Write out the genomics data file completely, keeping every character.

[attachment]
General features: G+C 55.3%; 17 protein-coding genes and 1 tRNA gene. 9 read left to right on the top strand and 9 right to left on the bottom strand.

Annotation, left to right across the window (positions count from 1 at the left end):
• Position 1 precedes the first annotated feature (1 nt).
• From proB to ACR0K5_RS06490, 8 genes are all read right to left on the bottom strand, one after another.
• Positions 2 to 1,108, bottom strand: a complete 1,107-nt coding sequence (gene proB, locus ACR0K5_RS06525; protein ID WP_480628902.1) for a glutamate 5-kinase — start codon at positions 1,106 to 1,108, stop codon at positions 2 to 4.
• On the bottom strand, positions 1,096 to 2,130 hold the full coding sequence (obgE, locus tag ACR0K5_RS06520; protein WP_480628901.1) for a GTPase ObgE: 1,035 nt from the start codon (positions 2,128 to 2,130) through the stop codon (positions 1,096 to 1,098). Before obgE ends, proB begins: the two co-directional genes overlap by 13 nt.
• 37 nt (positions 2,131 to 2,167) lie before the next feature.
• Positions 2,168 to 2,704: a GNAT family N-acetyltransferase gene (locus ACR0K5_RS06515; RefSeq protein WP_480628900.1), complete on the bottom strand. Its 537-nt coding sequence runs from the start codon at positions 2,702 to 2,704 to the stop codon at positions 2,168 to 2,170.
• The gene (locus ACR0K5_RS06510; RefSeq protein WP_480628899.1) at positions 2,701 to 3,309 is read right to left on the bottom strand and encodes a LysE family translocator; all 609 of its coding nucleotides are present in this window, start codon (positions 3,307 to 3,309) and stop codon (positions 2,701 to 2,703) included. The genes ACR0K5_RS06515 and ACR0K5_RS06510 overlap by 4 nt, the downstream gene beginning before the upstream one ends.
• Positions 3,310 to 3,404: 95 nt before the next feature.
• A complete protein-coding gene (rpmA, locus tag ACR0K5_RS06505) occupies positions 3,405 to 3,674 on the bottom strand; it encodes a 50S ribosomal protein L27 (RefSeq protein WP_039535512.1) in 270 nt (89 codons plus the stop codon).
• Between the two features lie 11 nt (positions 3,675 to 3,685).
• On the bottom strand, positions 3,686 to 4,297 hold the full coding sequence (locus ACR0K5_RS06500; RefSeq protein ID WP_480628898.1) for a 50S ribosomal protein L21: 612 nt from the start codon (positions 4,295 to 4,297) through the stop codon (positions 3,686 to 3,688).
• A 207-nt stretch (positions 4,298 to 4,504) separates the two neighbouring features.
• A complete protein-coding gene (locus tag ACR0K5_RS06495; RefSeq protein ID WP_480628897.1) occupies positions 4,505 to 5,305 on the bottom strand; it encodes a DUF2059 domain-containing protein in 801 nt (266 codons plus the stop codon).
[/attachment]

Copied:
General features: G+C 55.3%; 17 protein-coding genes and 1 tRNA gene. 9 read left to right on the top strand and 9 right to left on the bottom strand.

Annotation, left to right across the window (positions count from 1 at the left end):
• Position 1 precedes the first annotated feature (1 nt).
• From proB to ACR0K5_RS06490, 8 genes are all read right to left on the bottom strand, one after another.
• Positions 2 to 1,108, bottom strand: a complete 1,107-nt coding sequence (gene proB, locus ACR0K5_RS06525; protein ID WP_480628902.1) for a glutamate 5-kinase — start codon at positions 1,106 to 1,108, stop codon at positions 2 to 4.
• On the bottom strand, positions 1,096 to 2,130 hold the full coding sequence (obgE, locus tag ACR0K5_RS06520; protein WP_480628901.1) for a GTPase ObgE: 1,035 nt from the start codon (positions 2,128 to 2,130) through the stop codon (positions 1,096 to 1,098). Before obgE ends, proB begins: the two co-directional genes overlap by 13 nt.
• 37 nt (positions 2,131 to 2,167) lie before the next feature.
• Positions 2,168 to 2,704: a GNAT family N-acetyltransferase gene (locus ACR0K5_RS06515; RefSeq protein WP_480628900.1), complete on the bottom strand. Its 537-nt coding sequence runs from the start codon at positions 2,702 to 2,704 to the stop codon at positions 2,168 to 2,170.
• The gene (locus ACR0K5_RS06510; RefSeq protein WP_480628899.1) at positions 2,701 to 3,309 is read right to left on the bottom strand and encodes a LysE family translocator; all 609 of its coding nucleotides are present in this window, start codon (positions 3,307 to 3,309) and stop codon (positions 2,701 to 2,703) included. The genes ACR0K5_RS06515 and ACR0K5_RS06510 overlap by 4 nt, the downstream gene beginning before the upstream one ends.
• Positions 3,310 to 3,404: 95 nt before the next feature.
• A complete protein-coding gene (rpmA, locus tag ACR0K5_RS06505) occupies positions 3,405 to 3,674 on the bottom strand; it encodes a 50S ribosomal protein L27 (RefSeq protein WP_039535512.1) in 270 nt (89 codons plus the stop codon).
• Between the two features lie 11 nt (positions 3,675 to 3,685).
• On the bottom strand, positions 3,686 to 4,297 hold the full coding sequence (locus ACR0K5_RS06500; RefSeq protein ID WP_480628898.1) for a 50S ribosomal protein L21: 612 nt from the start codon (positions 4,295 to 4,297) through the stop codon (positions 3,686 to 3,688).
• A 207-nt stretch (positions 4,298 to 4,504) separates the two neighbouring features.
• A complete protein-coding gene (locus tag ACR0K5_RS06495; RefSeq protein ID WP_480628897.1) occupies positions 4,505 to 5,305 on the bottom strand; it encodes a DUF2059 domain-containing protein in 801 nt (266 codons plus the stop codon).